First impressions of Apple’s new iPod touch: Superb

After coming clean and admitting that I’d be flirting with an iPod touch, even though I’m in a serious relationship with Android(s goog) phones, I’ve been looking forward to the new Apple(s aapl) device. I ordered a 32 GB Black and Slate model as soon as Apple began selling them on Sept. 14 and it arrived a few hours ago. I’ve already have enough playtime to form some solid impressions; plus I owned both the prior iPod touch model and an iPhone 4S in the past, so I have a good frame of reference.

In no particular order, here are my initial thoughts on Apple’s fifth-generation iPod touch

  • The display is stellar. Apple’s new technique of integrating the touch sensor with the display brings the content even higher to the screen surface. More than ever before, it appears that the icons are simply painted on the screen; they’re that good. Of course, if you’ve seen the new iPhone 5, you know what I mean as it uses the exact same screen. The display doesn’t have a blue hue like my Samsung devices do.

IPod touch display

  • I’m starting to wonder if the Retina Display pixel density is overdone on a device this small. Hear me out for a second: I just said the screen was nice and it is. But with 326 pixels per inch crammed into a 4-inch display I’m finding text on most web sites is too small to read without zooming. On some sites, you simply have to zoom and I don’t find that to be true on my high-resolution Android devices. I’m zooming far more on the iPod touch than I am on Android phones but I don’t feel I’m losing any clarity or quality by comparison. Just a thought…. personal preferences are part of that observation, although if you go to Apple’s own web page for the iPod touch, there’s simply no way to read most of the text without zooming.
  • I’ve never held a device this thin that is made so well. It’s a quarter-inch thin with rounded corners and built like a high-precision device. I actually like the in-hand feel better than the thicker iPod touch that preceded this one. Why? Corners on the old one dug into my hand after prolonged use. This one is much more comfortable to hold.
  • The camera is as good as the old iPhone 4 and nearly as good as the iPhone 4S sensor from what I can see. I’ll be looking deeper into this over time, but I can say that I’d have no problem carrying this device as my only camera if I had to. Are there better cameras on other devices? Sure, but this one will suffice for most people. I also tried a FaceTime call with my wife using the new 720p front camera. She says she didn’t see any difference from prior calls.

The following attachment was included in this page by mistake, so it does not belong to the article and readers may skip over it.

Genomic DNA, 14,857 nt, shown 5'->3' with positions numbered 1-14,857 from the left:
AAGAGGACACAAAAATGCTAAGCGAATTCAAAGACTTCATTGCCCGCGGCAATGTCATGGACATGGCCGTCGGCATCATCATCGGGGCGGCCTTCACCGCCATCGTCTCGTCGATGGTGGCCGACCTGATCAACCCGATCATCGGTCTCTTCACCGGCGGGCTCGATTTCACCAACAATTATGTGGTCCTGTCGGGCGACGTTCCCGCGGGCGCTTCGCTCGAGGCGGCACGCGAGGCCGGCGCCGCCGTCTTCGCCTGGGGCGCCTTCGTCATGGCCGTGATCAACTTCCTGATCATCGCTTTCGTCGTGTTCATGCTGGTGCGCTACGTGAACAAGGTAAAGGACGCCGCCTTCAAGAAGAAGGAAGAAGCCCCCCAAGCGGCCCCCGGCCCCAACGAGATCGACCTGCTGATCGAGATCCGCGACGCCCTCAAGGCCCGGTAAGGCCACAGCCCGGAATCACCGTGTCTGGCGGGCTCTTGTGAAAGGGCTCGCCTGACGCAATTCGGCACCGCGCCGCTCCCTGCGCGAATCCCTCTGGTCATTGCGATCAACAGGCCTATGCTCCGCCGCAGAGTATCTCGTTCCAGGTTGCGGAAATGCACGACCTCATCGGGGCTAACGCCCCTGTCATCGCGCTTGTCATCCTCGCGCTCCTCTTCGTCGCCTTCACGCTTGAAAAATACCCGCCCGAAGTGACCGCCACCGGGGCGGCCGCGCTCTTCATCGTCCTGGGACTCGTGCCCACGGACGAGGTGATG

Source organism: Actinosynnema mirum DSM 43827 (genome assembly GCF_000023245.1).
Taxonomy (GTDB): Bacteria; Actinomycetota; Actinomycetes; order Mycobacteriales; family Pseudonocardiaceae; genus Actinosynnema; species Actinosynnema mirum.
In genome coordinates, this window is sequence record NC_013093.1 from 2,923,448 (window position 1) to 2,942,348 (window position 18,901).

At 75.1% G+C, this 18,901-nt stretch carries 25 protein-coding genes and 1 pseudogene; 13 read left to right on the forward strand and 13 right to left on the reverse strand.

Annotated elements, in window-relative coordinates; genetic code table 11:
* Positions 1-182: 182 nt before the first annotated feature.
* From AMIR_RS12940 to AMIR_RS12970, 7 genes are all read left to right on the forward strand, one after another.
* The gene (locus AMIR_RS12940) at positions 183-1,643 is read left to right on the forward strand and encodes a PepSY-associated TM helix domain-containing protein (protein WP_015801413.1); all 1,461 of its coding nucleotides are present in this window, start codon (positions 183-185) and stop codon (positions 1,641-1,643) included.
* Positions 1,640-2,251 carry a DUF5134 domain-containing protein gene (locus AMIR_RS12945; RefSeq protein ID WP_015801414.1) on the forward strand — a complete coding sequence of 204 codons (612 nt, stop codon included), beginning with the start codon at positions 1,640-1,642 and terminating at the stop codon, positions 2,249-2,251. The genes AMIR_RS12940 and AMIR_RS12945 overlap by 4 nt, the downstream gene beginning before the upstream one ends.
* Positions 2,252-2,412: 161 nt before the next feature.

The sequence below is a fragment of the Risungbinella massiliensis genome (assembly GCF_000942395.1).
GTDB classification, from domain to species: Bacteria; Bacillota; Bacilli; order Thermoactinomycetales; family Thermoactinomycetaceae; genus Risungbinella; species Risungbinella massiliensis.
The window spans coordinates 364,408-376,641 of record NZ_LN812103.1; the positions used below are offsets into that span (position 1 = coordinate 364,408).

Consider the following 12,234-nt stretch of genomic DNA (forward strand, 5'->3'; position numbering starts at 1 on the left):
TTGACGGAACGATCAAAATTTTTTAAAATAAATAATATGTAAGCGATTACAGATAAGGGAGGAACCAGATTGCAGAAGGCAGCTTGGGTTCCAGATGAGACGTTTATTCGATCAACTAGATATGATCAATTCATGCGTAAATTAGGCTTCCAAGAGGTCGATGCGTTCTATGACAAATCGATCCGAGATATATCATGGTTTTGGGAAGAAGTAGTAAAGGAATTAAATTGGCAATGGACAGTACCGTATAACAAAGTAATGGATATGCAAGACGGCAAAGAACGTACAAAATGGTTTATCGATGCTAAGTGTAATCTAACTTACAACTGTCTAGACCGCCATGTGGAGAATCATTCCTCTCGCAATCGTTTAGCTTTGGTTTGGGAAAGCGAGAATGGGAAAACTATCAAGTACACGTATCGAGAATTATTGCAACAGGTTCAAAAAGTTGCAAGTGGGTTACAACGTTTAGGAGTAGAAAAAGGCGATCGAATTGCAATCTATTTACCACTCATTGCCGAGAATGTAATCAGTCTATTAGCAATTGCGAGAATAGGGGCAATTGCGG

• With Apple’s A5 chip and 512 MB of memory, performance on this iPod touch is impressive. For all intents and purposes, it performs no differently than the iPhone 4S I recently sold. That’s a good thing.
  • Having Siri in the iPod touch is super. I don’t use Siri extensively save for one main function: Creating reminders. Granted with out a mobile broadband connection, Siri is rendered useless. But I’m nearly always around a Wi-Fi connection so it’s nice to take advantage of Siri as needed. Plus the Reminders sync with my OS X devices, of course.
  • The retractable button for the included loop is nice, but I don’t think I’ll use it. Hard to say this early of course and it’s nice to have the option.
  • Apple’s new Lightning adapter is ridiculously tiny; far smaller and thinner than the micro USB ports that most mobile devices use today. It’s quite an engineering feat.
    iPod touch Lightning port
  • I can’t say that I hear a major difference with the new included earpods. Perhaps the sound is a little louder and richer since the speakers are angled differently. They do fit well and I don’t think they’ll fall out of my ears, even when running, which is a typical use case for me. I do wish Apple would standardize its headphones so that they all have inline volume controls and a microphone; these do not.
    iPod touch earbuds
  • Of course, there’s no GPS radio in the iPod touch; that’s still reserved for the iPhone. But Apple’s new Maps had no problem pinpointing my location via Wi-Fi. I don’t plan on using this device for navigation purposes, however, so I can’t say more about Maps other than they look nice.
  • I’m concerned about the aluminum casing. Yes, it helps keep the device thin and light — it’s amazingly light — but I don’t want the black backing to get scratched or chipped. There aren’t any issues with the case right now, however, I suspect I’ll need a case which is a shame: It will make the super thin and light iPod touch a little thicker and heavier.

Overall, I’m quite happy with the new iPod touch so far and I anticipate most others that buy one will feel the same. There isn’t much not to like: Apple has put together an iPod that’s extremely comparable to it’s latest iPhone, minus the GPS and cellular connectivity. Plus, there’s no monthly service fee, which is why I decided to sell my iPhone 4S; I don’t have the need for two phone accounts.

Instead, I’ll use VoIP software and Wi-Fi as needed to supplement my Android phone usage while being able to monitor what’s going on in the world of iOS. And I’ll do so on a very impressive piece of hardware because this iPod touch is an oustanding little device. Some may balk at the $299 starting price and I understand that. But after using the new iPod touch and realizing that it nearly gives the iPhone 5 experience for less money and no recurring fees, I think it’s worth every dollar I spent.